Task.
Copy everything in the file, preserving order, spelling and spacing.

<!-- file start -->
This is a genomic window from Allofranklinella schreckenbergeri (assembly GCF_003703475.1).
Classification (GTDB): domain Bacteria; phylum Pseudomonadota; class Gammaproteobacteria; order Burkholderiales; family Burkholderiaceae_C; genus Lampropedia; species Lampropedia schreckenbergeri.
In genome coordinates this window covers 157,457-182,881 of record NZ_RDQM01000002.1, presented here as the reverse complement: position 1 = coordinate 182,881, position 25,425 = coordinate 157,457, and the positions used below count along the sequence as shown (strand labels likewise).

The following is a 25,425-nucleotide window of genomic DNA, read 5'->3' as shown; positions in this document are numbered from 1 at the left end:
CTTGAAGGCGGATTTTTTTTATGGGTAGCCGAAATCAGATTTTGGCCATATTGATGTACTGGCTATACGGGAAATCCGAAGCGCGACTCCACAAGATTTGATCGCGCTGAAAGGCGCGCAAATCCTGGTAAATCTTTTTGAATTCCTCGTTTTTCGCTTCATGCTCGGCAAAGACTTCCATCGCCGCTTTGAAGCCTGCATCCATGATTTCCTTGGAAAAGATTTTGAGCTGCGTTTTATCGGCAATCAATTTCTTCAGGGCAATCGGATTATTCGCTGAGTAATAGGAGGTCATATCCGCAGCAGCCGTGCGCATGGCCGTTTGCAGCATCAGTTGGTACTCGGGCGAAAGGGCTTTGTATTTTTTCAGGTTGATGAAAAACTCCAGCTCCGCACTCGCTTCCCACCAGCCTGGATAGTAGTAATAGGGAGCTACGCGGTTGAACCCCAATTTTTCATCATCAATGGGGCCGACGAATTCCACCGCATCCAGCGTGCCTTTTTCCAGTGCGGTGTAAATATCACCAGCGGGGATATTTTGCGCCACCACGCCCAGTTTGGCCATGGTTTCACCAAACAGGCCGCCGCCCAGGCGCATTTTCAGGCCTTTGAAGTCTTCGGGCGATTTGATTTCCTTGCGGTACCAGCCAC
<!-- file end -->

This is a genomic window from Allofranklinella schreckenbergeri (assembly GCF_003703475.1).
Classification (GTDB): domain Bacteria; phylum Pseudomonadota; class Gammaproteobacteria; order Burkholderiales; family Burkholderiaceae_C; genus Lampropedia; species Lampropedia schreckenbergeri.
In genome coordinates this window covers 157,457-182,881 of record NZ_RDQM01000002.1, presented here as the reverse complement: position 1 = coordinate 182,881, position 25,425 = coordinate 157,457, and the positions used below count along the sequence as shown (strand labels likewise).

The following is a 25,425-nucleotide window of genomic DNA, read 5'->3' as shown; positions in this document are numbered from 1 at the left end:
CTTGAAGGCGGATTTTTTTTATGGGTAGCCGAAATCAGATTTTGGCCATATTGATGTACTGGCTATACGGGAAATCCGAAGCGCGACTCCACAAGATTTGATCGCGCTGAAAGGCGCGCAAATCCTGGTAAATCTTTTTGAATTCCTCGTTTTTCGCTTCATGCTCGGCAAAGACTTCCATCGCCGCTTTGAAGCCTGCATCCATGATTTCCTTGGAAAAGATTTTGAGCTGCGTTTTATCGGCAATCAATTTCTTCAGGGCAATCGGATTATTCGCTGAGTAATAGGAGGTCATATCCGCAGCAGCCGTGCGCATGGCCGTTTGCAGCATCAGTTGGTACTCGGGCGAAAGGGCTTTGTATTTTTTCAGGTTGATGAAAAACTCCAGCTCCGCACTCGCTTCCCACCAGCCTGGATAGTAGTAATAGGGAGCTACGCGGTTGAACCCCAATTTTTCATCATCAATGGGGCCGACGAATTCCACCGCATCCAGCGTGCCTTTTTCCAGTGCGGTGTAAATATCACCAGCGGGGATATTTTGCGCCACCACGCCCAGTTTGGCCATGGTTTCACCAAACAGGCCGCCGCCCAGGCGCATTTTCAGGCCTTTGAAGTCTTCGGGCGATTTGATTTCCTTGCGGTACCAGCCAC